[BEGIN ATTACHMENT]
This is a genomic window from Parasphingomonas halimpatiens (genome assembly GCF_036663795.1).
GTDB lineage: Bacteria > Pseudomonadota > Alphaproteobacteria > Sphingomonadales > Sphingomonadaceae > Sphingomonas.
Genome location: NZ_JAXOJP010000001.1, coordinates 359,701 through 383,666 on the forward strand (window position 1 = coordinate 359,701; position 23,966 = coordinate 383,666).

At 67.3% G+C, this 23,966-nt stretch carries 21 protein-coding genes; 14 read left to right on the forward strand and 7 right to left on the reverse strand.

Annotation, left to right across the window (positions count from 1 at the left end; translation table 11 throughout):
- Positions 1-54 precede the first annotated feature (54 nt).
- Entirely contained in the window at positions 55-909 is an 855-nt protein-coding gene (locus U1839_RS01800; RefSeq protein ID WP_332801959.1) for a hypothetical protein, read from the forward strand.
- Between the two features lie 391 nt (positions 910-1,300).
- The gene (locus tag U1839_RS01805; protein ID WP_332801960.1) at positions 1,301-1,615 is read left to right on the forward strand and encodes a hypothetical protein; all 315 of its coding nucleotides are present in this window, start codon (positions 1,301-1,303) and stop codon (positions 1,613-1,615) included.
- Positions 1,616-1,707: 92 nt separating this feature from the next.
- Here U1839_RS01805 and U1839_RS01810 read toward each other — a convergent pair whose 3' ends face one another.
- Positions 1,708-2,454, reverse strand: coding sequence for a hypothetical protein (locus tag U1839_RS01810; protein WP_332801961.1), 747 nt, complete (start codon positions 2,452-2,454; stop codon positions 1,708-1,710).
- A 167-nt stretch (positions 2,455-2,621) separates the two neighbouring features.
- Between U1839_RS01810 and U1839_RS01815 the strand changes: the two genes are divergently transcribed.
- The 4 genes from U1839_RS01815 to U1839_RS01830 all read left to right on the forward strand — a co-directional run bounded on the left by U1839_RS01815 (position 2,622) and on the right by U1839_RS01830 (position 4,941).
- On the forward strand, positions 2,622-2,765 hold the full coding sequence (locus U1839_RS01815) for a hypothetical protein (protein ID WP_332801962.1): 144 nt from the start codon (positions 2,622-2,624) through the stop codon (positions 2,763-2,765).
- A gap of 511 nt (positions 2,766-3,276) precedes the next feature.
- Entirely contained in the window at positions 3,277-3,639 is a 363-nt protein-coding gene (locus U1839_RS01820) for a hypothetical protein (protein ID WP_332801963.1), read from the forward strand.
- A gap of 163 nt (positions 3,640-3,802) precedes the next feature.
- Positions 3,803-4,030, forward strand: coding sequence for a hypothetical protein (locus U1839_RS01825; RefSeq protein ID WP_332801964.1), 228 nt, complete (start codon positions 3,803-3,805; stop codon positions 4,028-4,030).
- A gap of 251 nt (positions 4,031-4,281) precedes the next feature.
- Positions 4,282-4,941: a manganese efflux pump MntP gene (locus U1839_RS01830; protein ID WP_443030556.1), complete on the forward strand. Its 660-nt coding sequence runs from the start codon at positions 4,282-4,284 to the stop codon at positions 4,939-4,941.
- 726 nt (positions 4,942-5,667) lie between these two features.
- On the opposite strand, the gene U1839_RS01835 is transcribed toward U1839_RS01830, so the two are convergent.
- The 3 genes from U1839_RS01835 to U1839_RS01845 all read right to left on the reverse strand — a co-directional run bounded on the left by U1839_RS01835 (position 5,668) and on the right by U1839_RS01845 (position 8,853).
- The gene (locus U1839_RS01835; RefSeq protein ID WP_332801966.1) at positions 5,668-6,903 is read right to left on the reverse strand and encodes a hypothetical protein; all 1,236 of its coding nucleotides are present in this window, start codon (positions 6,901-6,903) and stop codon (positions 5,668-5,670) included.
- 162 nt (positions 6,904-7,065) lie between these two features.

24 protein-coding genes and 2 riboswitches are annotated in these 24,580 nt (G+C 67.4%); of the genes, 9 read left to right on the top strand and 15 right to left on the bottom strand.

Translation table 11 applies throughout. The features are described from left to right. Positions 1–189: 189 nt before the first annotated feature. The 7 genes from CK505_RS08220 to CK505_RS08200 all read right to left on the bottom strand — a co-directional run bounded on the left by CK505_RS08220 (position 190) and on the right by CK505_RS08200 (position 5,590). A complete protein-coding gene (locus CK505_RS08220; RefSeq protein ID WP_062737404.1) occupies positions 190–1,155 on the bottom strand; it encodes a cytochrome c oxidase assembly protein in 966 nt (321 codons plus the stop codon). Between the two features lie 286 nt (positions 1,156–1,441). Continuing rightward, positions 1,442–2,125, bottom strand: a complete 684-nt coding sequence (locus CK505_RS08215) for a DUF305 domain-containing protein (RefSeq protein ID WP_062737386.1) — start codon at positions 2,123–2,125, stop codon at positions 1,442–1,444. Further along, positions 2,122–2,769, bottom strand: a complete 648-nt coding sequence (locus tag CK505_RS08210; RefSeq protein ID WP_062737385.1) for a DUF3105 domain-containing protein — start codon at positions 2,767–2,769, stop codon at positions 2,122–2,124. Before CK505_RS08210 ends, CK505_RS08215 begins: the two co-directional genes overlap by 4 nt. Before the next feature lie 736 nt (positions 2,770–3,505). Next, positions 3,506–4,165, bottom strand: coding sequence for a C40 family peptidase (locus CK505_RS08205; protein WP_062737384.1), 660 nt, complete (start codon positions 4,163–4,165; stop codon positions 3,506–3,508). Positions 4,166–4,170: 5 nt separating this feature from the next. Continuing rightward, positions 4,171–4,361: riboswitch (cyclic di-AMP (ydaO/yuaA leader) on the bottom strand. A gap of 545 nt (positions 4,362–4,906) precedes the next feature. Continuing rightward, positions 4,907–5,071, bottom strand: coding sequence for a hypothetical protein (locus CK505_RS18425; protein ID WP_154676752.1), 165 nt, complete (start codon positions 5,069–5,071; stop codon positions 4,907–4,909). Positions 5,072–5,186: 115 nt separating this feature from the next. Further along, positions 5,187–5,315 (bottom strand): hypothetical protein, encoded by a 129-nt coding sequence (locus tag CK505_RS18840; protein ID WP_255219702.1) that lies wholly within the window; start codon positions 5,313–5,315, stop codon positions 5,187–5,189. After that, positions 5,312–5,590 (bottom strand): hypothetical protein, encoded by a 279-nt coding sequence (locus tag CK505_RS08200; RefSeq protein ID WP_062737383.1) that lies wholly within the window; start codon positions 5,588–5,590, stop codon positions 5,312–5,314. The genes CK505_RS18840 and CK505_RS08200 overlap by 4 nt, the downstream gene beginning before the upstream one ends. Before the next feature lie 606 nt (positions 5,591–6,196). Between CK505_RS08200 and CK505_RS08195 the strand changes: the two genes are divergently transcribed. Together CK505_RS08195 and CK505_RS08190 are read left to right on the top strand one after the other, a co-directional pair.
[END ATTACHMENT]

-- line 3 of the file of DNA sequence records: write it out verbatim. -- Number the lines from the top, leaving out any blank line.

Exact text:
Genome location: NZ_JAXOJP010000001.1, coordinates 359,701 through 383,666 on the forward strand (window position 1 = coordinate 359,701; position 23,966 = coordinate 383,666).